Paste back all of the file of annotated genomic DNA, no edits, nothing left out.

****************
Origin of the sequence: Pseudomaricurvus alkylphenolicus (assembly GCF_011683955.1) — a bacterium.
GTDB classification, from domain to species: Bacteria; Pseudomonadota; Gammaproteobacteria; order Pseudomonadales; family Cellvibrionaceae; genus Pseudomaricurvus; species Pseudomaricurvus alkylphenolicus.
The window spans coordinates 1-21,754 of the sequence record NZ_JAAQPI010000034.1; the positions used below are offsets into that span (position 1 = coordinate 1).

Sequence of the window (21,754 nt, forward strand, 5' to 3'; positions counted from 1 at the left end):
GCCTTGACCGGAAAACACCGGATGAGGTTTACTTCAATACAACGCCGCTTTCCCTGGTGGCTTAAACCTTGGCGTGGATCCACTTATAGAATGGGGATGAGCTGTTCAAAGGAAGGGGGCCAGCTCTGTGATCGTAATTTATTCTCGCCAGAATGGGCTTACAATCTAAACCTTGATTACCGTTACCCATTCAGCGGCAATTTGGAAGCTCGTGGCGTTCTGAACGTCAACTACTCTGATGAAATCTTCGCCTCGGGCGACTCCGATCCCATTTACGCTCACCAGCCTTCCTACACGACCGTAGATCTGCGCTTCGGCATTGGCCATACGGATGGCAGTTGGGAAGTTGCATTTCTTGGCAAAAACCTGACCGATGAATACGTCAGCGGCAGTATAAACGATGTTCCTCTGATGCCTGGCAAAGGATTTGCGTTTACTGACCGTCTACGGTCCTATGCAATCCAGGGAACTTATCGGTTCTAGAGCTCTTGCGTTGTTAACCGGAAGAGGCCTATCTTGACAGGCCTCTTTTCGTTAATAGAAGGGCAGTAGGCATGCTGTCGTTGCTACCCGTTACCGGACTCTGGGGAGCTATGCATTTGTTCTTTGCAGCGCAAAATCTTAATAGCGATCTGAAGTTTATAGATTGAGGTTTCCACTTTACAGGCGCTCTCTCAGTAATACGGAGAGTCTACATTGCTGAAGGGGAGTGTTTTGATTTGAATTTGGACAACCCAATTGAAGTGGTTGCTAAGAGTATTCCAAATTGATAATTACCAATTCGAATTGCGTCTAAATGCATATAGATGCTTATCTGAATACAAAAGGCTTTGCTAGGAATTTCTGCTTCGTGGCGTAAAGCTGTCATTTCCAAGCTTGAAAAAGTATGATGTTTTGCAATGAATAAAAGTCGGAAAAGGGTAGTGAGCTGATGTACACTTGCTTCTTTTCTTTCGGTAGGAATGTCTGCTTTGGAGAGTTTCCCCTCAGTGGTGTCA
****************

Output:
Origin of the sequence: Pseudomaricurvus alkylphenolicus (assembly GCF_011683955.1) — a bacterium.
GTDB classification, from domain to species: Bacteria; Pseudomonadota; Gammaproteobacteria; order Pseudomonadales; family Cellvibrionaceae; genus Pseudomaricurvus; species Pseudomaricurvus alkylphenolicus.
The window spans coordinates 1-21,754 of the sequence record NZ_JAAQPI010000034.1; the positions used below are offsets into that span (position 1 = coordinate 1).

Sequence of the window (21,754 nt, forward strand, 5' to 3'; positions counted from 1 at the left end):
GCCTTGACCGGAAAACACCGGATGAGGTTTACTTCAATACAACGCCGCTTTCCCTGGTGGCTTAAACCTTGGCGTGGATCCACTTATAGAATGGGGATGAGCTGTTCAAAGGAAGGGGGCCAGCTCTGTGATCGTAATTTATTCTCGCCAGAATGGGCTTACAATCTAAACCTTGATTACCGTTACCCATTCAGCGGCAATTTGGAAGCTCGTGGCGTTCTGAACGTCAACTACTCTGATGAAATCTTCGCCTCGGGCGACTCCGATCCCATTTACGCTCACCAGCCTTCCTACACGACCGTAGATCTGCGCTTCGGCATTGGCCATACGGATGGCAGTTGGGAAGTTGCATTTCTTGGCAAAAACCTGACCGATGAATACGTCAGCGGCAGTATAAACGATGTTCCTCTGATGCCTGGCAAAGGATTTGCGTTTACTGACCGTCTACGGTCCTATGCAATCCAGGGAACTTATCGGTTCTAGAGCTCTTGCGTTGTTAACCGGAAGAGGCCTATCTTGACAGGCCTCTTTTCGTTAATAGAAGGGCAGTAGGCATGCTGTCGTTGCTACCCGTTACCGGACTCTGGGGAGCTATGCATTTGTTCTTTGCAGCGCAAAATCTTAATAGCGATCTGAAGTTTATAGATTGAGGTTTCCACTTTACAGGCGCTCTCTCAGTAATACGGAGAGTCTACATTGCTGAAGGGGAGTGTTTTGATTTGAATTTGGACAACCCAATTGAAGTGGTTGCTAAGAGTATTCCAAATTGATAATTACCAATTCGAATTGCGTCTAAATGCATATAGATGCTTATCTGAATACAAAAGGCTTTGCTAGGAATTTCTGCTTCGTGGCGTAAAGCTGTCATTTCCAAGCTTGAAAAAGTATGATGTTTTGCAATGAATAAAAGTCGGAAAAGGGTAGTGAGCTGATGTACACTTGCTTCTTTTCTTTCGGTAGGAATGTCTGCTTTGGAGAGTTTCCCCTCAGTGGTGTCA